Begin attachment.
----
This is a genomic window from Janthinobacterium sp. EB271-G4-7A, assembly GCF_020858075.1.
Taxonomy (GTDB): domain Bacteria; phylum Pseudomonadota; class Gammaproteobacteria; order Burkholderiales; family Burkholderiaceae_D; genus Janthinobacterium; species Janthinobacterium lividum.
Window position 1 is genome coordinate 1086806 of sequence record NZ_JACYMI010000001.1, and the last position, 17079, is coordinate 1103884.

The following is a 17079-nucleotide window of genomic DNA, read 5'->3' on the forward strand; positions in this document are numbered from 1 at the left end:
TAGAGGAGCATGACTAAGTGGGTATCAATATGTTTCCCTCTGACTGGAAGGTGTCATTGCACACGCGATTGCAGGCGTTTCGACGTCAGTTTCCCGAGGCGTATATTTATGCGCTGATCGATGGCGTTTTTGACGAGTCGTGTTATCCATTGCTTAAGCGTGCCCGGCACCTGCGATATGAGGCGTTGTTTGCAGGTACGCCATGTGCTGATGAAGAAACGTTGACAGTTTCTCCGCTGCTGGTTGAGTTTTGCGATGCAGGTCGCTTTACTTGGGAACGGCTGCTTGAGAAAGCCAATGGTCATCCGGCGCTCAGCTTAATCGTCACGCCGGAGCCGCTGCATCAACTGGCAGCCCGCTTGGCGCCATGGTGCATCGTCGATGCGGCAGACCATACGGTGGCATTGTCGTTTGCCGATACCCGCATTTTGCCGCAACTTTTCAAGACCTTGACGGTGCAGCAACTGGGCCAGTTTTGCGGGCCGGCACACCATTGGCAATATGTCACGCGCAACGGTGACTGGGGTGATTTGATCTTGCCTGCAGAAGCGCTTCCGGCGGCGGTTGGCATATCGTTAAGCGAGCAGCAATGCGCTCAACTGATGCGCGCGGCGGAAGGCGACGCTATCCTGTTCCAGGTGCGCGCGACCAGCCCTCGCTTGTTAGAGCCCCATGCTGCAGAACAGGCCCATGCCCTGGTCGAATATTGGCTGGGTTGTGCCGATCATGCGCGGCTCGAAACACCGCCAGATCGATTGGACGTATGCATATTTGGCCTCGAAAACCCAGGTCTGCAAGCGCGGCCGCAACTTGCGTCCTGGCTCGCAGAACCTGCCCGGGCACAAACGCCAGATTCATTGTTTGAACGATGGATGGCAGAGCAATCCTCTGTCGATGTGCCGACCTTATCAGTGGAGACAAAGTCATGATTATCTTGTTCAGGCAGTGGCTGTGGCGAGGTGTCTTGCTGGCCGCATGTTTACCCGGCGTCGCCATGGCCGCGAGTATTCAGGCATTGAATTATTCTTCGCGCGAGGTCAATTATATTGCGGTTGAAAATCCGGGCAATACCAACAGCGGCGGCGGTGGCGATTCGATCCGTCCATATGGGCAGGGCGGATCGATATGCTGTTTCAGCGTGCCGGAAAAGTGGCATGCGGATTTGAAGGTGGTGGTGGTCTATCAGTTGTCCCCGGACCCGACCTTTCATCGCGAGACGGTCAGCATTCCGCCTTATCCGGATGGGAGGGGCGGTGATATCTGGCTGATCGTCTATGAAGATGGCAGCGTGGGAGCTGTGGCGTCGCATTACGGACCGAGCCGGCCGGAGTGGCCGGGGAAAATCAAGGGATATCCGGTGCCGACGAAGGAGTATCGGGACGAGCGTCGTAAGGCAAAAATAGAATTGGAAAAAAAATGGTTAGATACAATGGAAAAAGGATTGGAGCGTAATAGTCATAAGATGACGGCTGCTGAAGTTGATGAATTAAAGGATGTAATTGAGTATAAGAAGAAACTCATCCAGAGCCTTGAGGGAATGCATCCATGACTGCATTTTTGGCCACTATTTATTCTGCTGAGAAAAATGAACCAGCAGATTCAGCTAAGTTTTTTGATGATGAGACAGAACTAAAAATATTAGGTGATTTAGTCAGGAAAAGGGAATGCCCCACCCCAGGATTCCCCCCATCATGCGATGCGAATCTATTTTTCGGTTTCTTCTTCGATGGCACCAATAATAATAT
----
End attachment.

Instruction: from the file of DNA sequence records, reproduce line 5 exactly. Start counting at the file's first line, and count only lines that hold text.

TAGAGGAGCATGACTAAGTGGGTATCAATATGTTTCCCTCTGACTGGAAGGTGTCATTGCACACGCGATTGCAGGCGTTTCGACGTCAGTTTCCCGAGGCGTATATTTATGCGCTGATCGATGGCGTTTTTGACGAGTCGTGTTATCCATTGCTTAAGCGTGCCCGGCACCTGCGATATGAGGCGTTGTTTGCAGGTACGCCATGTGCTGATGAAGAAACGTTGACAGTTTCTCCGCTGCTGGTTGAGTTTTGCGATGCAGGTCGCTTTACTTGGGAACGGCTGCTTGAGAAAGCCAATGGTCATCCGGCGCTCAGCTTAATCGTCACGCCGGAGCCGCTGCATCAACTGGCAGCCCGCTTGGCGCCATGGTGCATCGTCGATGCGGCAGACCATACGGTGGCATTGTCGTTTGCCGATACCCGCATTTTGCCGCAACTTTTCAAGACCTTGACGGTGCAGCAACTGGGCCAGTTTTGCGGGCCGGCACACCATTGGCAATATGTCACGCGCAACGGTGACTGGGGTGATTTGATCTTGCCTGCAGAAGCGCTTCCGGCGGCGGTTGGCATATCGTTAAGCGAGCAGCAATGCGCTCAACTGATGCGCGCGGCGGAAGGCGACGCTATCCTGTTCCAGGTGCGCGCGACCAGCCCTCGCTTGTTAGAGCCCCATGCTGCAGAACAGGCCCATGCCCTGGTCGAATATTGGCTGGGTTGTGCCGATCATGCGCGGCTCGAAACACCGCCAGATCGATTGGACGTATGCATATTTGGCCTCGAAAACCCAGGTCTGCAAGCGCGGCCGCAACTTGCGTCCTGGCTCGCAGAACCTGCCCGGGCACAAACGCCAGATTCATTGTTTGAACGATGGATGGCAGAGCAATCCTCTGTCGATGTGCCGACCTTATCAGTGGAGACAAAGTCATGATTATCTTGTTCAGGCAGTGGCTGTGGCGAGGTGTCTTGCTGGCCGCATGTTTACCCGGCGTCGCCATGGCCGCGAGTATTCAGGCATTGAATTATTCTTCGCGCGAGGTCAATTATATTGCGGTTGAAAATCCGGGCAATACCAACAGCGGCGGCGGTGGCGATTCGATCCGTCCATATGGGCAGGGCGGATCGATATGCTGTTTCAGCGTGCCGGAAAAGTGGCATGCGGATTTGAAGGTGGTGGTGGTCTATCAGTTGTCCCCGGACCCGACCTTTCATCGCGAGACGGTCAGCATTCCGCCTTATCCGGATGGGAGGGGCGGTGATATCTGGCTGATCGTCTATGAAGATGGCAGCGTGGGAGCTGTGGCGTCGCATTACGGACCGAGCCGGCCGGAGTGGCCGGGGAAAATCAAGGGATATCCGGTGCCGACGAAGGAGTATCGGGACGAGCGTCGTAAGGCAAAAATAGAATTGGAAAAAAAATGGTTAGATACAATGGAAAAAGGATTGGAGCGTAATAGTCATAAGATGACGGCTGCTGAAGTTGATGAATTAAAGGATGTAATTGAGTATAAGAAGAAACTCATCCAGAGCCTTGAGGGAATGCATCCATGACTGCATTTTTGGCCACTATTTATTCTGCTGAGAAAAATGAACCAGCAGATTCAGCTAAGTTTTTTGATGATGAGACAGAACTAAAAATATTAGGTGATTTAGTCAGGAAAAGGGAATGCCCCACCCCAGGATTCCCCCCATCATGCGATGCGAATCTATTTTTCGGTTTCTTCTTCGATGGCACCAATAATAATAT